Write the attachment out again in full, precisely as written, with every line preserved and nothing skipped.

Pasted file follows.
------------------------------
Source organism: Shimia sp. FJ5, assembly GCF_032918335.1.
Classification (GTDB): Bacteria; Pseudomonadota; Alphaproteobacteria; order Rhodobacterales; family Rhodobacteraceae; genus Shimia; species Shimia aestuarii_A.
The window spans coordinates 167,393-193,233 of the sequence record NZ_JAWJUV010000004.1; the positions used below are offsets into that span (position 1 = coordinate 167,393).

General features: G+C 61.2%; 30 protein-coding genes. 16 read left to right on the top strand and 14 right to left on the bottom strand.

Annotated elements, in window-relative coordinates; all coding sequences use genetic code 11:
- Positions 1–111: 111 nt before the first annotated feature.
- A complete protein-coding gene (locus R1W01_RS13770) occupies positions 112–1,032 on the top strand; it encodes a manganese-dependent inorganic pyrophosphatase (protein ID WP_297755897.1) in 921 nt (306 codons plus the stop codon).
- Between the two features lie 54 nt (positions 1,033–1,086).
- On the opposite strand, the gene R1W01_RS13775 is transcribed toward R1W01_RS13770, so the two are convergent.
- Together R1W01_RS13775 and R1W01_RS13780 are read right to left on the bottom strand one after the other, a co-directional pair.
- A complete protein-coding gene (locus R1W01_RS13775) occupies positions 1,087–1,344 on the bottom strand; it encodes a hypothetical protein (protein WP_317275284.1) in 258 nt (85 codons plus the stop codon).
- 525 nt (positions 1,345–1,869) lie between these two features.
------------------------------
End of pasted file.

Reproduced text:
Source organism: Shimia sp. FJ5, assembly GCF_032918335.1.
Classification (GTDB): Bacteria; Pseudomonadota; Alphaproteobacteria; order Rhodobacterales; family Rhodobacteraceae; genus Shimia; species Shimia aestuarii_A.
The window spans coordinates 167,393-193,233 of the sequence record NZ_JAWJUV010000004.1; the positions used below are offsets into that span (position 1 = coordinate 167,393).

General features: G+C 61.2%; 30 protein-coding genes. 16 read left to right on the top strand and 14 right to left on the bottom strand.

Annotated elements, in window-relative coordinates; all coding sequences use genetic code 11:
- Positions 1–111: 111 nt before the first annotated feature.
- A complete protein-coding gene (locus R1W01_RS13770) occupies positions 112–1,032 on the top strand; it encodes a manganese-dependent inorganic pyrophosphatase (protein ID WP_297755897.1) in 921 nt (306 codons plus the stop codon).
- Between the two features lie 54 nt (positions 1,033–1,086).
- On the opposite strand, the gene R1W01_RS13775 is transcribed toward R1W01_RS13770, so the two are convergent.
- Together R1W01_RS13775 and R1W01_RS13780 are read right to left on the bottom strand one after the other, a co-directional pair.
- A complete protein-coding gene (locus R1W01_RS13775) occupies positions 1,087–1,344 on the bottom strand; it encodes a hypothetical protein (protein WP_317275284.1) in 258 nt (85 codons plus the stop codon).
- 525 nt (positions 1,345–1,869) lie between these two features.